Dream Lover by Topaz Jordyn

Amira Press

Paranormal, Vampire Erotica, Multicultural

ISBN: 978-1-934475- 72-0

Reviewed by Patrice F.

   

 

Prince Devlin, warrior and heir to the Vampire Society, commands the Omega Force Fleet.  He and his men have a duty to protect their people and humans from their enemies, the Shadow Dwellers.  However, he cannot avoid his upcoming marriage to Princess Tankura.  Itís coincidental that she happens to be luscious.  As far as Devlin is concerned, she is a complete stranger.  Going against his fatherís orders, Devlin spies on Tankura and invades her dreams.  This only whets his appetite for her, and brings confusion to his future bride who is torn between her duty and the hot male in her fantasies.  When the two are finally united, the force of their attraction and desire for one another is nuclear.  Add to the mix two very strong personalities, scheming rivals, and a touch of danger and itís a recipe for hot sex and loads of angst.

I could tell from the first chapter of Dream Lover how much Ms. Jordynís work was influenced by J.R. Wardís Black Dagger Brotherhood vampire series.   In fact, I found myself dissecting Dream Lover and making observations about how much the characters and plot have in common with Ms. Wardís series.  I am not suggesting that Ms. Jordyn got all her ideas from Ms. Ward, but there are many similarities.  This was a bit distracting at first.  The series has potential but it lacks originality and uses sex to carry the storyline.   Tankura and Devlin donít have a lot of character development outside their good looks, status and fierce bedroom antics.  There are many tried and true devices that have been used; still the importance is all in the delivery and freshness.  Unfortunately, Dream Lover lacked innovation and the vampires were often too human for my taste.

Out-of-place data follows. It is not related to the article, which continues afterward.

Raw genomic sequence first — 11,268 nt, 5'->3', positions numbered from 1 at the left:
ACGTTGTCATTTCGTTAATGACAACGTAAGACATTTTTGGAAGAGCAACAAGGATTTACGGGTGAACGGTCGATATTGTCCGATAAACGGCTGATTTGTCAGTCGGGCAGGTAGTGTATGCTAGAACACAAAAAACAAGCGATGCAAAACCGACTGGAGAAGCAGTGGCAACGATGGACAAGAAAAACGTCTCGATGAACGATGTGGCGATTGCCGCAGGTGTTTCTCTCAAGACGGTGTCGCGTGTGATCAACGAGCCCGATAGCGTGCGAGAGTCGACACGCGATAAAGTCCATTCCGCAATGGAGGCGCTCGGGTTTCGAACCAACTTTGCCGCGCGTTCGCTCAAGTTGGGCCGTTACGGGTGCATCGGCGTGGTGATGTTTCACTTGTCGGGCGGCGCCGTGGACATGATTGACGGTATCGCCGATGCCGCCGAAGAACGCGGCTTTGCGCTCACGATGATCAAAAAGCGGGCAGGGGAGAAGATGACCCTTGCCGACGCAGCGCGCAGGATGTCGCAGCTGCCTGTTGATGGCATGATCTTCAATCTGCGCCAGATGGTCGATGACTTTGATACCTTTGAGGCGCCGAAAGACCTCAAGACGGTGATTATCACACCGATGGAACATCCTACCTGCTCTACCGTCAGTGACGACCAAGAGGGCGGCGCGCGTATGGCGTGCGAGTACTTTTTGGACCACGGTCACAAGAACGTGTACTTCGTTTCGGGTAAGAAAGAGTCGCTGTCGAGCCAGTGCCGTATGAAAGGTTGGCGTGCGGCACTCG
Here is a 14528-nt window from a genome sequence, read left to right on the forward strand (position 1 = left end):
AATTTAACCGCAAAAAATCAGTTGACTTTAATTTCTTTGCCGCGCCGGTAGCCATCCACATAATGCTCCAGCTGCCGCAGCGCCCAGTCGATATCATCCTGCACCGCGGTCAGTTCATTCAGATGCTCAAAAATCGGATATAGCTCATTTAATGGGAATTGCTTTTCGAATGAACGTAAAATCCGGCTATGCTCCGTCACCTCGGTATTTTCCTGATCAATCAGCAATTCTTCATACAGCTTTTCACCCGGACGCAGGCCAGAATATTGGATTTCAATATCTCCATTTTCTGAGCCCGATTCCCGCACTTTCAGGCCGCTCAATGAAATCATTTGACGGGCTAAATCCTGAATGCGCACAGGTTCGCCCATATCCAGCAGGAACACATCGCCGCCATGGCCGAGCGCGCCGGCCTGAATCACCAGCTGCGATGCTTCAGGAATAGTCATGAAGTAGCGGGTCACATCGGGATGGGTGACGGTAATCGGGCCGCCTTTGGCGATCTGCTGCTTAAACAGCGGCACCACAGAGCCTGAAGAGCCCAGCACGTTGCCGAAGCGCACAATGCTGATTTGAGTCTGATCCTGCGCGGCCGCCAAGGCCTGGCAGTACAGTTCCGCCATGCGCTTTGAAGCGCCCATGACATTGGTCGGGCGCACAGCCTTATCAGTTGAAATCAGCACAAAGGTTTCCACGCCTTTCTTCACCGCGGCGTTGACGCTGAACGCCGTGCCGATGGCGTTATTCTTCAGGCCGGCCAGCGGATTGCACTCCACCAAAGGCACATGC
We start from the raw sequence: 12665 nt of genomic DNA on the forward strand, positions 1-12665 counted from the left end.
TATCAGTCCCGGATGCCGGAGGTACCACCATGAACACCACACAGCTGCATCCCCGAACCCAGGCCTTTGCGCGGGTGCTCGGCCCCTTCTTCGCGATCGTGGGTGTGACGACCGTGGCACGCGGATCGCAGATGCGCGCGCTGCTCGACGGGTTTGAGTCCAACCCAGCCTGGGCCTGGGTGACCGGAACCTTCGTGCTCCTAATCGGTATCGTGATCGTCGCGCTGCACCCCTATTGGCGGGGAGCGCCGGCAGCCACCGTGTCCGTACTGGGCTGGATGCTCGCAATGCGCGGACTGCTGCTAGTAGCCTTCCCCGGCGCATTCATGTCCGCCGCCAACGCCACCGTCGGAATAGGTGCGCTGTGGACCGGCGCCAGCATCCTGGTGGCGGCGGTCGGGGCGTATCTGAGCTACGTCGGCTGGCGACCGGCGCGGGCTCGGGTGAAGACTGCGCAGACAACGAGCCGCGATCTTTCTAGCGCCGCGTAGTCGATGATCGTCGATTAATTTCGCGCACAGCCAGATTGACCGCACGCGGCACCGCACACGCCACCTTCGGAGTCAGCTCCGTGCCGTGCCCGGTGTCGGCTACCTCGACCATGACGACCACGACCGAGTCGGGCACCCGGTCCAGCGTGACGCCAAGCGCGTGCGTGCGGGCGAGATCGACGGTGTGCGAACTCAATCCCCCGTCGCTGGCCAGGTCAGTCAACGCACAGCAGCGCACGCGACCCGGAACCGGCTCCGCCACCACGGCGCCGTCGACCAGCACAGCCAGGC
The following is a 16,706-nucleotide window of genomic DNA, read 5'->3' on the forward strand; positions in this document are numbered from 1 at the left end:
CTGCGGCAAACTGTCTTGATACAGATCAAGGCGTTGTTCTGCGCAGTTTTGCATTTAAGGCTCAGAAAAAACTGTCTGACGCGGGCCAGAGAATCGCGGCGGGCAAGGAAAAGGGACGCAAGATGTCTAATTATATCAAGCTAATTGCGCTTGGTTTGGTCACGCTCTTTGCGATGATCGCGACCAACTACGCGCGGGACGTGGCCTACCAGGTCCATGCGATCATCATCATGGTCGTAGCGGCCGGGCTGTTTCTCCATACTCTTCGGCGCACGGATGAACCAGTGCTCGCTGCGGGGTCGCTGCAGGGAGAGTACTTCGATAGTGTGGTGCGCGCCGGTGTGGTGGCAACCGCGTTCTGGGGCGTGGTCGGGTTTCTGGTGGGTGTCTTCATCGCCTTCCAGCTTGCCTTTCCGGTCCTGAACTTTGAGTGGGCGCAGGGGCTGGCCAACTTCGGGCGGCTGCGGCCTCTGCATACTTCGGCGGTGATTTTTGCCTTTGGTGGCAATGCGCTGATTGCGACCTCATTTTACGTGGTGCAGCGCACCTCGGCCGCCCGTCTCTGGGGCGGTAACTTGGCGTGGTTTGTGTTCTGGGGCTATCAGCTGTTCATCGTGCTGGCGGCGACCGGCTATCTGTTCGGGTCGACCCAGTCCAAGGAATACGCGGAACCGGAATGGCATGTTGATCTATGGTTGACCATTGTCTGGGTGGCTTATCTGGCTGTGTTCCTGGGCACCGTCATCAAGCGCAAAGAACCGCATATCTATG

The book concluded with a cliffhanger which will continue into the next installment.   Sadly, I donít feel excited or interested in the prospect of reading the next book.  No amount of slick dialogue, fights and scorching sexual acrobatics offered here succeeded in charging my batteries.  The point is that a reader should always be left wanting more by an author, and Dream Lover failed in that regard. 

     

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